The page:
I have not personally experienced DNB training. I just wrote after hearing the travails of students during their training and finally, when they appear for the exam. I have personally witnessed the discriminatory attitude of medical college authorities, MCI and even patients towards DNB postgraduates. I don’t have any personal scores to settle by writing this article.
Examiners’ leniency matters a lot in the practical exam. I want you to go back to 60’s and 70’s when MBBS pass percentages used to be very low. What happened to the present crop — have they become suddenly intelligent in spite of extraordinary increase of medical knowledge? It is the attitude of examiners that has changed.
Recently, I witnessed a postgraduate exam where a particular student argued (he was right) with the examiner regarding the treatment in a major case. He was given very low marks by that egoistic examiner. Only when the internal examiners insisted because he was their best student and drastically increased their marks the student could pass.
The DNB student sorely misses his mentor and teacher on the other side of the examination table. If a student performs well at three stations and doesn’t do well with the fourth examiner — it doesn’t matter. But, most of the students are average — a poor score at one station is enough to fail them.
In financial market there are certain terms — “spread your risk” and “don’t put all the eggs in one basket”, which is also true in the medical field. I am asking for continuous assessment of the student by holding 6 monthly semester exams (objective and short answer format) for the DNB students, which should be given at least 50 per cent share in the final exam. They should be also trained by the NBE by holding 3 or 4 monthly practical training sessions besides the education offered by the parent institution.
When I am asking for “on par” treatment, it means that the DNB students and MS/MD students should have the same level of measurement of skills — they should have the same examination pattern. My personal opinion is — there should not be different certifying bodies and MCI and NBE should merge in to one single institution. Independent governing bodies should be constituted to take care of MBBS and PG education.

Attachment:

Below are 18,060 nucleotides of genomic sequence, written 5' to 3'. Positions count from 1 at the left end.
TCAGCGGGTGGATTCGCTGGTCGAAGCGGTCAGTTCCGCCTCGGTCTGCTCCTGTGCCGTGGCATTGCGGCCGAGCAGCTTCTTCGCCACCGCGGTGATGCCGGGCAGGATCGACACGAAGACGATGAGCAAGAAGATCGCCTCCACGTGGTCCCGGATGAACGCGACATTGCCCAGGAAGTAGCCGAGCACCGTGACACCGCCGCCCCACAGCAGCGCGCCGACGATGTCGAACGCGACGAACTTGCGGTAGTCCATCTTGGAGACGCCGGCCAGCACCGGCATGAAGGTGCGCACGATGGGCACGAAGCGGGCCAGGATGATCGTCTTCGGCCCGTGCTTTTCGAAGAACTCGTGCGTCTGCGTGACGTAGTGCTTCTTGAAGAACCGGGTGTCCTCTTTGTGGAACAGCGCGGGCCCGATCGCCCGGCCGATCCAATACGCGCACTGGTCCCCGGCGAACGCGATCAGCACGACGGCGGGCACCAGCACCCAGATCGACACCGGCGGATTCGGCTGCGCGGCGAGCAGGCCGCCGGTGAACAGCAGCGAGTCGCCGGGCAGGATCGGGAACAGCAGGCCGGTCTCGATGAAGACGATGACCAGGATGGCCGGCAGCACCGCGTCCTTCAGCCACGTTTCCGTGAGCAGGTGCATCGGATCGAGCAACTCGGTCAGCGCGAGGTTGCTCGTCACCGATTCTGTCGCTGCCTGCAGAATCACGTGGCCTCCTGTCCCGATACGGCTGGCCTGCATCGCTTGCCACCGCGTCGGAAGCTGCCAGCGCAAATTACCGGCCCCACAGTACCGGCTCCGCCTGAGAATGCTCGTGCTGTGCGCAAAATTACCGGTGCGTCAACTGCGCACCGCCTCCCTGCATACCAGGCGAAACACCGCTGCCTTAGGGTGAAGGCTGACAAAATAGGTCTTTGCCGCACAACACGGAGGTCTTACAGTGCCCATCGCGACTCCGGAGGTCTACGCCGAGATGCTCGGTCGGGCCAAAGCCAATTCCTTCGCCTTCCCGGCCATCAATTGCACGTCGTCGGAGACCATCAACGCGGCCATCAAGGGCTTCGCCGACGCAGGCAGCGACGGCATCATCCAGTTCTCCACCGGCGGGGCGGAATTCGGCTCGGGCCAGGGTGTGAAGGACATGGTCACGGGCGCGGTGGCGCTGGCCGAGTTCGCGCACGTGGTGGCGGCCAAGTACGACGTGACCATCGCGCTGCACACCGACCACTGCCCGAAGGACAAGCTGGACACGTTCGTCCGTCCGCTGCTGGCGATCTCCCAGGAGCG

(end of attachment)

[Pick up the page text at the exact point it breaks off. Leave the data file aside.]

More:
Leave my personal opinions. Everybody has his own prejudices. I will come to the comments — 2 comments by Dr Abie Lawrence were excellent — Putting the examiners themselves through the process and general certification process. 1 comment by Dr Raj regarding the basic clinical training is also relevant — Centres where the results are consistently poor should be de-recognised. The comments made by Dr Dhruv and Dr Manoj Sharma are also excellent — what we are missing is the teacher-pupil relationship and patronship.
We should not forget the adage that “Fifty per cent of all doctors graduate in the bottom half of their class” — irrespective of where we keep the bar. It is the society’s choice where to keep that bar. If the bar is kept very high, there will be fewer Doctors and if the bar is very low, we would be creating more Yamas. We have to find the right bar so that sufficient number of doctors are released into the community with adequate training.
I had seen some excellent Doctors who in spite of failing the DNB exam had sufficient knowledge to take care of the patient, which means that the DNB bar is slightly higher than required. Even students passing out from the premier institutions fail in the DNB exam, which I have personally witnessed and it makes even stronger case about the futility of keeping standards so high.
Even the Doctors released from premier institutions are not Gods, they also learn by experience once they independently start their medical practice. Medicine does not stop at the exam table — it is a continuous learning process. We see again and again in the medical practice — it is not the medical knowledge but the ethics that is more problematic nowadays.
Only when Doctors come forward and discuss regarding the changes that are required and exert pressure, the health ministry would bend a little and make the necessary changes. The present institutions are happy with the status quo. We have to make them change their attitude.